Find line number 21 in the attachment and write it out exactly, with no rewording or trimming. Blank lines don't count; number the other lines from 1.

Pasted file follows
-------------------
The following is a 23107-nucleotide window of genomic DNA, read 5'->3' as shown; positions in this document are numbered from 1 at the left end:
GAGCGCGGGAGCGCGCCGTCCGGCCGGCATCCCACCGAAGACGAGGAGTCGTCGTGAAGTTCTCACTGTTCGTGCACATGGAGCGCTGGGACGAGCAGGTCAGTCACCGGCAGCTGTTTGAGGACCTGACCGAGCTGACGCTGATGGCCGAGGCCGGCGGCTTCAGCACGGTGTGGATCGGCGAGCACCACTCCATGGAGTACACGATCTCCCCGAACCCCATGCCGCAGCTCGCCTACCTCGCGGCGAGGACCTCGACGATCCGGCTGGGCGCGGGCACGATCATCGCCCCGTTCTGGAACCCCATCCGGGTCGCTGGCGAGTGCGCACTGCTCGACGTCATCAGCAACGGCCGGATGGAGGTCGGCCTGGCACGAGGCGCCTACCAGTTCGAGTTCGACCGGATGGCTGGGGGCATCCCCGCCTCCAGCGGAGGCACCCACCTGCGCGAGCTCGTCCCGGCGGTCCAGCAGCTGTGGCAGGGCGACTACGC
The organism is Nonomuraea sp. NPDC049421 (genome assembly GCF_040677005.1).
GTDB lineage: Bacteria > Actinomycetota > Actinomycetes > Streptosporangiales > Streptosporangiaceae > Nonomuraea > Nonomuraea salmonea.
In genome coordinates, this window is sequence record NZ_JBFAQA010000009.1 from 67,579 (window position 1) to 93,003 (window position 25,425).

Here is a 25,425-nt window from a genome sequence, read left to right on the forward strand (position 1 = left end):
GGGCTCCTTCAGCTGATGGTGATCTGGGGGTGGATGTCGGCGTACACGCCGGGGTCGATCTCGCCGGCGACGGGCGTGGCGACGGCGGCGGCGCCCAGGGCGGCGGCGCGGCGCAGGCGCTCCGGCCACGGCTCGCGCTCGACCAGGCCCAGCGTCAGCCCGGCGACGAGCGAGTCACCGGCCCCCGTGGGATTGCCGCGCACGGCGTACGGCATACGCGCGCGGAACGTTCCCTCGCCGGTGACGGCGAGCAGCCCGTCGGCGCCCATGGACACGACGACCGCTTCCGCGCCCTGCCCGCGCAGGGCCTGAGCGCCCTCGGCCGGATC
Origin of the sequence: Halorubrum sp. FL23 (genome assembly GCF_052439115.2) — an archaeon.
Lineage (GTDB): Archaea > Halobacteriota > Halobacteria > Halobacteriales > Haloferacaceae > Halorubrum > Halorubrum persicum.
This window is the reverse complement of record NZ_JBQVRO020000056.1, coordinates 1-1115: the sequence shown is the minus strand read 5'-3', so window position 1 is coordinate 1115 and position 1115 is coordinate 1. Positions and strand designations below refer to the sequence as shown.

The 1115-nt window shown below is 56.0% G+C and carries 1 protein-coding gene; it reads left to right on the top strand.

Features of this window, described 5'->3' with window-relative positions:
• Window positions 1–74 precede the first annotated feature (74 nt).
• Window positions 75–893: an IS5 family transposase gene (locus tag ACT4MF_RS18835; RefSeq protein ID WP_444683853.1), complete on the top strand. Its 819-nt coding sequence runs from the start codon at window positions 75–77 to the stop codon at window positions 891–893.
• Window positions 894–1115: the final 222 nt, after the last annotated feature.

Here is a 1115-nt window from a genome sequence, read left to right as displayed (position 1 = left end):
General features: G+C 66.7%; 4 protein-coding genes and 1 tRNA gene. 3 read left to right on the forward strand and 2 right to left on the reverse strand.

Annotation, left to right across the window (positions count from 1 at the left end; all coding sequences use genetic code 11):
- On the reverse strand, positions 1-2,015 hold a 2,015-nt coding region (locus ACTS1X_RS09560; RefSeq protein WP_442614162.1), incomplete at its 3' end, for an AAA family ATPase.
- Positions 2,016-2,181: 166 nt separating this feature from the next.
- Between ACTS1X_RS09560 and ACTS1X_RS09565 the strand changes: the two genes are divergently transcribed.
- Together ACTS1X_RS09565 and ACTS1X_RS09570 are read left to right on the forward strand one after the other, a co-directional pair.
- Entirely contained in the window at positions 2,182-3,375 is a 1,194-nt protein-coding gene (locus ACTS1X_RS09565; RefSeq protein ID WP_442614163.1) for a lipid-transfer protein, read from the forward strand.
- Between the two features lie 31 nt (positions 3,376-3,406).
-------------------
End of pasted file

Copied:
- Between ACTS1X_RS09560 and ACTS1X_RS09565 the strand changes: the two genes are divergently transcribed.